The propeller. We lack space to describe the helical zipper (Science Daily), the DNA surgeon (Phys.org) and other fascinating machines, but our mini-tour of the molecular machine menagerie wouldn’t seem complete without some news on the iconic bacterial flagellum that was so influential in the intelligent design movement. Two recent papers shed more light on the flagellum, both from Osaka University, an institution that has taken the lead on elucidating this propeller’s physical secrets in great detail. One news item from Osaka University explores how pH in the system affects energy when the cell extrudes proteins out of the protein to build the machine. Tiny pH microprobes allowed the team to “propose that the export apparatus uses both ATP hydrolysis as well as H+ differentials to achieve protein export.”
The other paper, published by Nature Communications, explores the rod and hook regions of the flagellum. Osaka researchers found that “identical folds” in subunit proteins FlgE and FlgG are “used for distinct mechanical functions” of the rod and hook, which are directly connected to each other. Though these two proteins share 39 percent sequence identity, they have distinct properties: the rod is straight, but the hook is flexible, allowing it to bend as a universal joint. “While these two structures have the same helical symmetry and repeat distance and nearly identical folds of corresponding domains, the domain orientations differ by ∼7°, resulting in tight and loose axial subunit packing in the rod and hook, respectively, conferring the rigidity on the rod and flexibility on the hook,” they explain. “This provides a good example of versatile use of a protein structure in biological organisms.” That sounds like a good design.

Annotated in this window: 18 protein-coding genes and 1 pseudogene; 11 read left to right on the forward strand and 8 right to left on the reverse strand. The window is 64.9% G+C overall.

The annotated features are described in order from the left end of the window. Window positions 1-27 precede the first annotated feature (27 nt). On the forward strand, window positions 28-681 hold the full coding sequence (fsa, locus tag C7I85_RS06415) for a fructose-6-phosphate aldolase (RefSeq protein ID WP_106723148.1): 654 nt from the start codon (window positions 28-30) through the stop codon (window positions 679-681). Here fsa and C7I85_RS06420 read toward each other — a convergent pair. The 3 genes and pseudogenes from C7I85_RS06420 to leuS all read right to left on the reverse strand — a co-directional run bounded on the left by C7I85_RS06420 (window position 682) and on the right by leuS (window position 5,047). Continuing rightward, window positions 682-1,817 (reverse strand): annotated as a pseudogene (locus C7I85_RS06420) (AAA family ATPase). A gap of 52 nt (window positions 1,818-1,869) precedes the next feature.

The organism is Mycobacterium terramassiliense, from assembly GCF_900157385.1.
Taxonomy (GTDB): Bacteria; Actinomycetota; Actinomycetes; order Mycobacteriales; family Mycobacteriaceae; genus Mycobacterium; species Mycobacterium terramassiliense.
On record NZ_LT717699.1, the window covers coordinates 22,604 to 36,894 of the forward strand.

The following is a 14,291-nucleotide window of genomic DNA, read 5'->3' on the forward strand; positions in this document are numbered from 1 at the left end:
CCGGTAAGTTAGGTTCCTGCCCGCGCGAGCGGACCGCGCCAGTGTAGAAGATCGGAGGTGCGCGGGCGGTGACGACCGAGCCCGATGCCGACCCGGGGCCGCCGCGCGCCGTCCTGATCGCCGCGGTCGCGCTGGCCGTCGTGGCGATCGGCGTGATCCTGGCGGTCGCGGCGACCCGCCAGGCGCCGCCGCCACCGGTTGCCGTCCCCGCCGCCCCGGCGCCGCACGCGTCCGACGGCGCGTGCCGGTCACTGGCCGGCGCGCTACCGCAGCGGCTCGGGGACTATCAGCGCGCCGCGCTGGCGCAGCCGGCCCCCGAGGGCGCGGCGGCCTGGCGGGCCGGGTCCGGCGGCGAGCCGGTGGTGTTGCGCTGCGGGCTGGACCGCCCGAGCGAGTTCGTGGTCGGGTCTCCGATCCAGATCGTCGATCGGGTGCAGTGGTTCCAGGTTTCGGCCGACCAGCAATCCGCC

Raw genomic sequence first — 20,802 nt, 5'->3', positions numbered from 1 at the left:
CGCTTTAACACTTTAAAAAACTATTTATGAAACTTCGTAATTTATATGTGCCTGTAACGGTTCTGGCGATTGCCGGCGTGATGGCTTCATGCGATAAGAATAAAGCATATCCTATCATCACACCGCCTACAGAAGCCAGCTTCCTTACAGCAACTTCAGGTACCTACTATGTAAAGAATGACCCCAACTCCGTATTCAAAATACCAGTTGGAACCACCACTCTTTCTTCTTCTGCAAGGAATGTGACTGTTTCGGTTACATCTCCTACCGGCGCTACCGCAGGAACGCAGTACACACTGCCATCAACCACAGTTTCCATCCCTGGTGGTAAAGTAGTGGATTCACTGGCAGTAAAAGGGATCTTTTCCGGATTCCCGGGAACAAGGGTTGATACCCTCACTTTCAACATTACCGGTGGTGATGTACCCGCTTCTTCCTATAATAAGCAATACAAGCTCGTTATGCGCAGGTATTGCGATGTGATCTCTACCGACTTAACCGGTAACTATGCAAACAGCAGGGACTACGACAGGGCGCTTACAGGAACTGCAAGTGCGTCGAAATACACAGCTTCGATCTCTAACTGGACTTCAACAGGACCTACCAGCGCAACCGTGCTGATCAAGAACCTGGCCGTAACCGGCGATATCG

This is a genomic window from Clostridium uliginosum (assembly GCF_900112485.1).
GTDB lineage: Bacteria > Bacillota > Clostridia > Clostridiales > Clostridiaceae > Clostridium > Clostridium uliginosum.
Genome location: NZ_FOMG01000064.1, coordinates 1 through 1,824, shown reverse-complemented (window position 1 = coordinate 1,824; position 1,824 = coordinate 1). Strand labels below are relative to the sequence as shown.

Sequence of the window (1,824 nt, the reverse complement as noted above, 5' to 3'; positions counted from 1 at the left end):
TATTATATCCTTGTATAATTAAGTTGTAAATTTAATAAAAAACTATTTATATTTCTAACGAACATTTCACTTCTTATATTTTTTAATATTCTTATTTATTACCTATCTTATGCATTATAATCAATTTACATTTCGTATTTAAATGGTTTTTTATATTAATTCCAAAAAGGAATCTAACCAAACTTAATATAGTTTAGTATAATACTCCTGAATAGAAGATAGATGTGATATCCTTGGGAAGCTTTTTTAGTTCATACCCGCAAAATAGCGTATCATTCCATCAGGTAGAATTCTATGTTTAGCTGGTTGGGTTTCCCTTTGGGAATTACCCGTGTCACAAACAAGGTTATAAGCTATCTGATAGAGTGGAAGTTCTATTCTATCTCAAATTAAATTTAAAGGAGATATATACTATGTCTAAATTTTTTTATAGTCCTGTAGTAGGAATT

As we said in yesterday’s post, there’s nothing like investigating machines in detail to reinforce the conviction that cells are intelligently designed; they could not have emerged by blind processes of random mutations and natural selection. Some of these machines, when mutated, result in devastating diseases, like ALS and cancer. Little do we know how much our lives depend on precise, reliable action of actual machines with moving parts on the nanoscale that bear uncanny resemblances to machines we know on the human scale: trash compactors, inspectors, propellers, and much more.
In Unlocking the Mystery of Life, Jed Macosko said there were “a host of machines” in the cell, as many as there are functions in the human body. Here in 2017, 15 years later, we can see that was no exaggeration. The fuzzier glimpses of machines that turned Michael Behe into an advocate of intelligent design still have the power to inspire a new generation of young scientists — all the more so with the increasing resolution of advanced imaging techniques.
Image: Cell with chaperone proteins, by Huber and Hoelz via Caltech.